First, there are things about feminism that I disagree with or find embarrassing: women who are stridently anti-male, who posit that female qualities are better than male qualities, who try to dictate everything a “feminist” should believe, who suggest women are the only victims of gender stereotypes, who blame sexism and patriarchy for everything bad that happens to women, or who are so intent on subverting stereotypes that they become rude or ridiculous. I would never give a man of a certain age who holds a door open for me a lecture on patriarchy, though I know a feminist who did while on a job interview. He hired someone else with a better sense of time and place. I would never insist on changing the oil on the car while my husband cooks dinner when he likes to work on cars and I’m a good cook, though I know a feminist who did. She and her husband ate out that night while the car was towed to the shop.
But for me, the main thing is the word thing. I know that the dictionary definition of “feminism” talks about political, economic and social equality and is not per se pro-female at the cost of being anti-male. Some will say I’m not being fair to what feminism is really about. But as a cisgendered heterosexual middle-class female of European descent, I feel no more comfortable calling myself “feminist” than I would calling myself “whitist” or “middleclassist” or “straightist.” It’s like I’d be putting myself in a semantic club that excludes approximately half the population based on an immutable characteristic.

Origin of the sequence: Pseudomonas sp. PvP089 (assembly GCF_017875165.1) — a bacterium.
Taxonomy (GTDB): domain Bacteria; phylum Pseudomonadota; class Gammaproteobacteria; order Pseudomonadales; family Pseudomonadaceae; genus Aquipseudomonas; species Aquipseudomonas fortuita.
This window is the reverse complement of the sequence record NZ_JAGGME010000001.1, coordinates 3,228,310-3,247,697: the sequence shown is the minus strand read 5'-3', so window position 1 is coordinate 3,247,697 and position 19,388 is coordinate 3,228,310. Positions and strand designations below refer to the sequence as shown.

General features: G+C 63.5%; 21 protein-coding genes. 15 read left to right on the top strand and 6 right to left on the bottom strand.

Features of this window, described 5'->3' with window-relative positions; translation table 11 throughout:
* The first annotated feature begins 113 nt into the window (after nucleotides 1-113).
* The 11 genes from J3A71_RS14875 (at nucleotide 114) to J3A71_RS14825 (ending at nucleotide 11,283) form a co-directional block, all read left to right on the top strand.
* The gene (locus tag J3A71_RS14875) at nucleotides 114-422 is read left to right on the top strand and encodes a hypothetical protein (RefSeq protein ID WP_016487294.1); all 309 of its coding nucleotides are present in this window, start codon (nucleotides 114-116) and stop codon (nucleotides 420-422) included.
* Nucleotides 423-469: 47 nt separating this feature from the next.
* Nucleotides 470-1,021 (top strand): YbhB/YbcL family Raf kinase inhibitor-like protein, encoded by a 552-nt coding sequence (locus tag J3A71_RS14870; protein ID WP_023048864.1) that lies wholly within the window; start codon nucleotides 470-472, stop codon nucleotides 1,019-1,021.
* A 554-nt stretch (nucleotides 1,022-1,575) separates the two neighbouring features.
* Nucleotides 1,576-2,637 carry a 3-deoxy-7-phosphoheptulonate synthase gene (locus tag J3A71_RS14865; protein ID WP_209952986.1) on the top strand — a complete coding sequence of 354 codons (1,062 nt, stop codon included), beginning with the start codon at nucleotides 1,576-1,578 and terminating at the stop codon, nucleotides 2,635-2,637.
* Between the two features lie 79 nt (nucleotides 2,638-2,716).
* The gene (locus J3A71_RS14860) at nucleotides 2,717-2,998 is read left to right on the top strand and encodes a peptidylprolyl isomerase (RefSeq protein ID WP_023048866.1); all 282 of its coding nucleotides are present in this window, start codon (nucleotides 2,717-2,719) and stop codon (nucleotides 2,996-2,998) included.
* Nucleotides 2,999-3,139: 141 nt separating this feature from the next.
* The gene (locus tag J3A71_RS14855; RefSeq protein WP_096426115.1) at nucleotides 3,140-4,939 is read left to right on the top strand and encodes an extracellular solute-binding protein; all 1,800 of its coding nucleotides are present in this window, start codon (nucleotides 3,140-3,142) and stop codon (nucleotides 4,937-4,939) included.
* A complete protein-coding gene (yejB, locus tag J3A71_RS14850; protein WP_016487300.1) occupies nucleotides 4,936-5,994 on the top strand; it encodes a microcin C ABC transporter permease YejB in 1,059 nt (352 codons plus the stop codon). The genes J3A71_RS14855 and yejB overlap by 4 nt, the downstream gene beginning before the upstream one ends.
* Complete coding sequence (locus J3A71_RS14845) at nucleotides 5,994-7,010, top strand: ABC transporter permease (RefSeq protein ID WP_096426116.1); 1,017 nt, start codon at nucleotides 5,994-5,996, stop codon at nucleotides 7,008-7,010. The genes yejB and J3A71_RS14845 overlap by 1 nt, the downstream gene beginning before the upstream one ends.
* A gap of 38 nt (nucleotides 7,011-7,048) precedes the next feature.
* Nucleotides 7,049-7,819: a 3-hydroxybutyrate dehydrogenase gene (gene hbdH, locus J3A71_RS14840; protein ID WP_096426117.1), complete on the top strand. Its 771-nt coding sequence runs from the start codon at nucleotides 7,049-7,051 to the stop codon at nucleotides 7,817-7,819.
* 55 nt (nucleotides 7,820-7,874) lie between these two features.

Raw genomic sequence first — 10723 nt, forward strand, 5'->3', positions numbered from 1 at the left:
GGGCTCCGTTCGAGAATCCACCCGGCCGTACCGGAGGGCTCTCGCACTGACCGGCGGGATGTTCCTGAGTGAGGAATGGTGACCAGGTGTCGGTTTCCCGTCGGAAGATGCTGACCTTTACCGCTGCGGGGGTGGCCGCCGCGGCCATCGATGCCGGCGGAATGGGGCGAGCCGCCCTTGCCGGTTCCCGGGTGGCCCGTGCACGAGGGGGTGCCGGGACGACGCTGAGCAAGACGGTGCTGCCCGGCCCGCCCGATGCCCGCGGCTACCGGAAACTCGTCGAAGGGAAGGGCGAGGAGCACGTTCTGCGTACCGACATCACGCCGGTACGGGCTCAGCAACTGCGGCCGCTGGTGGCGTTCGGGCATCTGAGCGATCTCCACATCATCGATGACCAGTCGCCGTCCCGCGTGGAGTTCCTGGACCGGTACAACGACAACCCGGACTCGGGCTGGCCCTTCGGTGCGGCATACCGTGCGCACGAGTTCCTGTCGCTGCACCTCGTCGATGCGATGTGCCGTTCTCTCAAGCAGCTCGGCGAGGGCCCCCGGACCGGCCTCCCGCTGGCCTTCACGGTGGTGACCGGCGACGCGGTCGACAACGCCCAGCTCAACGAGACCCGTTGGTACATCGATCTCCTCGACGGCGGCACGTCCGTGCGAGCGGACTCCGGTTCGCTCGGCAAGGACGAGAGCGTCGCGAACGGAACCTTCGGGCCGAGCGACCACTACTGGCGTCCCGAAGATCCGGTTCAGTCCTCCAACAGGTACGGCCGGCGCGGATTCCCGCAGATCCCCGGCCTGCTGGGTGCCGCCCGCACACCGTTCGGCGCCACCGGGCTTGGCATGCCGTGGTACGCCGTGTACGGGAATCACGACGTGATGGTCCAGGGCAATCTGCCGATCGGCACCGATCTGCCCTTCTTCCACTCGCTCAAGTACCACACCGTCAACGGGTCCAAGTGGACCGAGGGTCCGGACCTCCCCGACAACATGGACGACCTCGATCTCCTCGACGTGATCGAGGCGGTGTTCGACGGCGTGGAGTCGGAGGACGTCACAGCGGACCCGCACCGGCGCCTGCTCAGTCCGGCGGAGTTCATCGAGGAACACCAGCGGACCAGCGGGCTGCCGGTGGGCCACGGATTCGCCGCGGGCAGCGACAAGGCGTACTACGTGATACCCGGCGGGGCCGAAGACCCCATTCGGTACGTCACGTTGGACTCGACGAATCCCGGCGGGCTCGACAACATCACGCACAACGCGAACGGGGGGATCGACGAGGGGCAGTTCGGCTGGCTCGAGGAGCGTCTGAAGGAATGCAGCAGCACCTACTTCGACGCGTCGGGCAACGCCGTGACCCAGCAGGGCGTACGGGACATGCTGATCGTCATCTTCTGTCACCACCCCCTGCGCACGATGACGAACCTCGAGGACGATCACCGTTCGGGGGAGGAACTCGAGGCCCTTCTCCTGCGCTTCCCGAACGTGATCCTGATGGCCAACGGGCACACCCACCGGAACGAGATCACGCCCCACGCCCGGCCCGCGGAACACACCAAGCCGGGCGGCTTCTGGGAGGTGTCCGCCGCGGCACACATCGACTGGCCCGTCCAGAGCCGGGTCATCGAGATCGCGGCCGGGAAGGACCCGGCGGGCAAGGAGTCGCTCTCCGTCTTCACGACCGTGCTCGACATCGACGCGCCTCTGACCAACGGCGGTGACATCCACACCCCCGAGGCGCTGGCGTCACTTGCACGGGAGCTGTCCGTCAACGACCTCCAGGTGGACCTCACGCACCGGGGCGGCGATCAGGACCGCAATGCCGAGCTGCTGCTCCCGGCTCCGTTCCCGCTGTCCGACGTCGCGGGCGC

Here’s what I want: Until the birth-privilege clubs dissolve, I want laws that hold the doors open and the ladders in place for outsiders. I want people of all genders and races and abilities to be able to move through the world being their honest selves, following whatever passions and professions their spirits dictate, respected and treasured for their unique humanity and free of the constraints of stereotypes. I want work to stop being a contest for who can put in the most hours and affirmatively create, rather than just give lip service to, work-life balance for all employees with and without children. I want people to be courteous in offering help and comfort to friends and strangers, whether giving a pregnant woman a seat on the bus or opening a door for a man who has both hands full. I want people to whom help is offered to accept or decline graciously, recognizing the kind intention. I want people to honor whatever choices other people make for their own lives as long as they don’t harm others. I want everyone’s children to be educated, compassionate, mentally and physically healthy, accepting of people who come from different places than themselves, and following their own stars wherever they may lead. And I want everyone to put the seat and lid down after they use the toilet so my dog won’t drink out of the bowl. What would you call me?
(c) 2015 Susie Allison Litton. All rights reserved.